Notes and Editorial Reviews
The Adagio, though, is magnificent, and Furtwängler's use of Bruckner's authentic score also deserves mention. Unique.
This is billed as the first release "from the original mastertape," whatever that means with a recording this old. What matters isn't how original the tape is, but rather what condition it's in. In fact, happily, this is the best-sounding incarnation of this particular performance, from Furtwängler's Nazi heyday (1942). Although the dynamic range is pretty much flat, you do get good clarity and the impression of microphones well-placed to capture the orchestra as naturally as possible.
The interpretation is typically manic: very fast, and very slow. It lurches about
impulsively and has thrilling moments--but also some pretty distressing examples of shoddy ensemble, particularly in the scherzo and finale. It was all too seldom that Furtwängler managed to keep his band together to allow him to time his climaxes optimally. A classic case of "overshoot" occurs at the end of the first movement, which sounds terribly rushed. The Adagio, though, is magnificent, and Furtwängler's use of Bruckner's authentic score also deserves mention. Unique.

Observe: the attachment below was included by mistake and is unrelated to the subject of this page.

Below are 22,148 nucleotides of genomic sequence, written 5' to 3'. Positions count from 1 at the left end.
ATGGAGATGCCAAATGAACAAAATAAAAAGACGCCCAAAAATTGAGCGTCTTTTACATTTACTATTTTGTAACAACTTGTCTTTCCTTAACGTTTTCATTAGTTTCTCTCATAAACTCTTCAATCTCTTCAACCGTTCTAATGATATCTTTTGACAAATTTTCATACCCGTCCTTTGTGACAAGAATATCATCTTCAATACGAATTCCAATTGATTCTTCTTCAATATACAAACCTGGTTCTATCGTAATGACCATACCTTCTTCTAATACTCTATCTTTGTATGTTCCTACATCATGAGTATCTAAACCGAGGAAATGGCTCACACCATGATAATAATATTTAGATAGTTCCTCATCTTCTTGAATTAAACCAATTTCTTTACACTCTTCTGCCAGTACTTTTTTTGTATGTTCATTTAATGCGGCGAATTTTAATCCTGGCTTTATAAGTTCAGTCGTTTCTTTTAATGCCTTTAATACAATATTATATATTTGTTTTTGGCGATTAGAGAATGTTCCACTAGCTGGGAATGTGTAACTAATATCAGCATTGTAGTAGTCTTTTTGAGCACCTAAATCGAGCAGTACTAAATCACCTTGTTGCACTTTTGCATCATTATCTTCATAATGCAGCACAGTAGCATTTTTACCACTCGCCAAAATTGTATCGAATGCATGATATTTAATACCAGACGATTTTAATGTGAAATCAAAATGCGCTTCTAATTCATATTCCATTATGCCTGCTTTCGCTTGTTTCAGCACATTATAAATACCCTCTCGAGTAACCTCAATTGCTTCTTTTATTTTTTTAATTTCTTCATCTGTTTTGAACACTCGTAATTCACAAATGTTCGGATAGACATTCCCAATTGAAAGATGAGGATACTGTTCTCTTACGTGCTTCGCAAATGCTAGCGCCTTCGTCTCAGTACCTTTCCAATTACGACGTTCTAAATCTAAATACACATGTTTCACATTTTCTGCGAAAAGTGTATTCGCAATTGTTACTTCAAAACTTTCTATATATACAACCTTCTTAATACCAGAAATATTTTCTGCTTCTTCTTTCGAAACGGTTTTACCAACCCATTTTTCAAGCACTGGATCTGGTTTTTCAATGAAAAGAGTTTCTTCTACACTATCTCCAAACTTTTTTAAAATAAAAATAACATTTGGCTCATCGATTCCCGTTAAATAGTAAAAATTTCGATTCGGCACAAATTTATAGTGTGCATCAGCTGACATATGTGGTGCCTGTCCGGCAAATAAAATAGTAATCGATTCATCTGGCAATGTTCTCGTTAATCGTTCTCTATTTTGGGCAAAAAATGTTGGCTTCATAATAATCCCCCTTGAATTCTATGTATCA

--David Hurwitz, ClassicsToday.com
Works on This Recording
Symphony no 5 in B flat major, WAB 105 by Anton Bruckner
Berlin Philharmonic Orchestra
Written: 1875-1876; Vienna, Austria
Date of Recording: 1942
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